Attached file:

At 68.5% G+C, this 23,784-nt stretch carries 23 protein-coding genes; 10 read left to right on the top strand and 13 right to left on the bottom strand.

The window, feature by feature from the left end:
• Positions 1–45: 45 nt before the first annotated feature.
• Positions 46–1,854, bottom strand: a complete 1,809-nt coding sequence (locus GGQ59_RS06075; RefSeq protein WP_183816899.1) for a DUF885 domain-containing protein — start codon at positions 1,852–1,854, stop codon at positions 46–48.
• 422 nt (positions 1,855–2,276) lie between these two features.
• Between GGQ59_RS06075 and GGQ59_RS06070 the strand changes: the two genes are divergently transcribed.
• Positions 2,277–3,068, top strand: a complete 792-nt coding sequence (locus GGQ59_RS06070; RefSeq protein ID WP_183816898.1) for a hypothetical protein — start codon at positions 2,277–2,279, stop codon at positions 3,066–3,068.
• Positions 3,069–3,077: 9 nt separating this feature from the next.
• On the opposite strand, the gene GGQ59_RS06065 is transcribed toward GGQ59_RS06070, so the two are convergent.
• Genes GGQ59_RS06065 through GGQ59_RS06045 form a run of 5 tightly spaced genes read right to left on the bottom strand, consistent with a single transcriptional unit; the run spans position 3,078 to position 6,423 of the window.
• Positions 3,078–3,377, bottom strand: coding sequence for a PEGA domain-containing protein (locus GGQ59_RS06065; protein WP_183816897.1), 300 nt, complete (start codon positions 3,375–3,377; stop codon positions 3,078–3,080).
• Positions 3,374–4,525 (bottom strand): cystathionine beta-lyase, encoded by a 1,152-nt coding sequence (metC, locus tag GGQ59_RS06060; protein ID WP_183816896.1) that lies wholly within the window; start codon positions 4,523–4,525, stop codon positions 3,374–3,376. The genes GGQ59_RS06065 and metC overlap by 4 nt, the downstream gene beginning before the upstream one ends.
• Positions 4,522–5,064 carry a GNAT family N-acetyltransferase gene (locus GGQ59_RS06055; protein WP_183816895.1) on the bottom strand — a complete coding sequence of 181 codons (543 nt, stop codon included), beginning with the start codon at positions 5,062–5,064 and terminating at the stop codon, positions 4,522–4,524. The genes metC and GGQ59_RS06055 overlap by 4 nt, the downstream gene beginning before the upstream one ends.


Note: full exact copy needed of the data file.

At 68.5% G+C, this 23,784-nt stretch carries 23 protein-coding genes; 10 read left to right on the top strand and 13 right to left on the bottom strand.

The window, feature by feature from the left end:
• Positions 1–45: 45 nt before the first annotated feature.
• Positions 46–1,854, bottom strand: a complete 1,809-nt coding sequence (locus GGQ59_RS06075; RefSeq protein WP_183816899.1) for a DUF885 domain-containing protein — start codon at positions 1,852–1,854, stop codon at positions 46–48.
• 422 nt (positions 1,855–2,276) lie between these two features.
• Between GGQ59_RS06075 and GGQ59_RS06070 the strand changes: the two genes are divergently transcribed.
• Positions 2,277–3,068, top strand: a complete 792-nt coding sequence (locus GGQ59_RS06070; RefSeq protein ID WP_183816898.1) for a hypothetical protein — start codon at positions 2,277–2,279, stop codon at positions 3,066–3,068.
• Positions 3,069–3,077: 9 nt separating this feature from the next.
• On the opposite strand, the gene GGQ59_RS06065 is transcribed toward GGQ59_RS06070, so the two are convergent.
• Genes GGQ59_RS06065 through GGQ59_RS06045 form a run of 5 tightly spaced genes read right to left on the bottom strand, consistent with a single transcriptional unit; the run spans position 3,078 to position 6,423 of the window.
• Positions 3,078–3,377, bottom strand: coding sequence for a PEGA domain-containing protein (locus GGQ59_RS06065; protein WP_183816897.1), 300 nt, complete (start codon positions 3,375–3,377; stop codon positions 3,078–3,080).
• Positions 3,374–4,525 (bottom strand): cystathionine beta-lyase, encoded by a 1,152-nt coding sequence (metC, locus tag GGQ59_RS06060; protein ID WP_183816896.1) that lies wholly within the window; start codon positions 4,523–4,525, stop codon positions 3,374–3,376. The genes GGQ59_RS06065 and metC overlap by 4 nt, the downstream gene beginning before the upstream one ends.
• Positions 4,522–5,064 carry a GNAT family N-acetyltransferase gene (locus GGQ59_RS06055; protein WP_183816895.1) on the bottom strand — a complete coding sequence of 181 codons (543 nt, stop codon included), beginning with the start codon at positions 5,062–5,064 and terminating at the stop codon, positions 4,522–4,524. The genes metC and GGQ59_RS06055 overlap by 4 nt, the downstream gene beginning before the upstream one ends.